Mr Gautam Banerjee

Chairman of Singapore Centre for Social Enterprise (raiSE)

Mr Noel Hon

President’s Challenge Social Enterprise Award Committee Chairman

Distinguished guests

Ladies and gentlemen

Good afternoon.  Two years ago, when I visited Blisse café at the People’s Association Headquarters, I noticed a young man working in the background at the café, going about his job quietly and efficiently. I spoke to him later and realised that he had intellectual disabilities. I know that parents with intellectually disabled children always worry about how their children will take care of themselves and fit in society. Christine, the owner of Blisse café, believed in the young man and took him in as one of her staff. With proper training, he was earning his keep and contributing as a useful member of our society.

Blisse café offers training, employment and support for marginalised individuals. Blisse, which incidentally is running the logistics and catering for today’s event, was the Winner of the President’s Challenge Social Enterprise of the Year in 2013.  Likewise, Eighteen Chefs, another F&B outlet, which was the President’s Challenge Social Enterprise of the Year in 2012, provides employment to ex-offenders, giving them a second chance to re-integrate into society.  Without a meaningful job, ex-offenders often find themselves drawn back to a life of crime. 

I commend both of these social enterprises because it is not easy to run a business, much less a business with a social objective.  The owner and Executive Chef of Eighteen Chefs Benny Se Teo told me that a social enterprise is first and foremost a business and a business must make money before it can do good in a sustainable way. It requires a good business plan, hard work and a belief that people are able despite their disabilities, and they deserve second chances.  It is with this philosophy that Eighteen Chefs has grown from three outlets in 2012 to five outlets today, and is now looking to expand out of Singapore.  Eighteen Chefs now employs over 200 staff, about a third of whom are ex-offenders.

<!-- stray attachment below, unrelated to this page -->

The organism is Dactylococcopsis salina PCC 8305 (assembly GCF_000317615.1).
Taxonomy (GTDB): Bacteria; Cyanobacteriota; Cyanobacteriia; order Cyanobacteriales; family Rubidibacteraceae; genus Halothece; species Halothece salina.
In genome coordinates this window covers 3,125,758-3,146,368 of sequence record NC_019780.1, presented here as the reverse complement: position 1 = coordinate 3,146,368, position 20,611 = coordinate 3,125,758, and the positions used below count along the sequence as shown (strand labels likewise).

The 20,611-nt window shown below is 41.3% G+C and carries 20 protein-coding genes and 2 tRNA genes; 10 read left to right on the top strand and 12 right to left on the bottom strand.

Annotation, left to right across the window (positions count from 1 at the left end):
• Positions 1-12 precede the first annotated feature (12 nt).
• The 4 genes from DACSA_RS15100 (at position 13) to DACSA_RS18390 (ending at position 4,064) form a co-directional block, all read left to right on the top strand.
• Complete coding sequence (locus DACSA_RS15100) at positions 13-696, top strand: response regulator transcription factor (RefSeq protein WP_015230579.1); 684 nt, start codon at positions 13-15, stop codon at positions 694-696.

There are not many successful social enterprises like Blisse Cafe and Eighteen Chefs in Singapore.  Though the number of social enterprise start-ups has increased in recent years, the sector is still young.  Many social enterprises continue to face challenges such as talent, business know-how and funding.  A strong, concerted effort involving multiple stakeholders in the community is needed to nurture and grow the sector.

The Singapore Centre for Social Enterprise (raiSE) aims to bring together multiple stakeholders of the social enterprise sector and coordinate efforts to provide support to these enterprises to create a social impact.  I commend the Ministry of Social and Family Development, the National Council of Social Service, the Social Enterprise Association and Tote Board for coming together to set up raiSE.  I encourage all corporations and individuals, social enterprises or social enterprise intermediaries, to support raiSE and the work of this centre.

The President’s Challenge will complement the work of raiSE by recognising successful social enterprises that have created social impact in Singapore.  I launched the President’s Challenge Social Enterprise Award in 2012 to recognise social enterprises that made an impact in the social sector.  This year,in recognition that social enterprises can make a positive difference in various aspects of our society, the Award will be opened to social enterprises with impact in the arts, culture and environment sectors.  I am also pleased to announce that prize monies for the Award will be increased this year. But more important, I hope that the Award will help open doors for more social enterprises to receive support from other stakeholders such as through mentorship, training and advisory services.

Ladies and Gentlemen, Singapore celebrates its Golden Jubilee this year.  We have made significant progress as a country.  How advanced a society is should not be measured by just its GDP but by how it helps the less fortunate among us. Social enterprises take the proverbial approach of “teaching people how to fish” as opposed to “handing over the fish”.  In this way, we help the less fortunate develop dignity, self-respect and pride.

Just as we are helping those who are marginalised in society, I would also encourage us to think about how we can better support the elderly among us.  As our population ages, how can we help our elderly live long, full and independent lives? Besides healthy diet and exercise, what is most important for our elderly is to have a sense of self-worth, a feeling of usefulness in society. 

This is what President’s Challenge is all about.  It is not about giving handouts – but about creating social inclusion.  Social inclusion will become more important as our country develops and matures. An inclusive society will bring along the less able among us as we progress.   That is why for this year’s President’s Challenge, I hope to see more initiatives, which contribute to building a more inclusive society.

I would like to applaud the social entrepreneurs in our midst today. Many of you took the courage and leap of faith to set up enterprises that seek to build better lives for all in Singapore.  I am confident that with the setting up of raiSE, the social enterprise sector will play a bigger role in building a more caring and inclusive Singapore.

Thank you.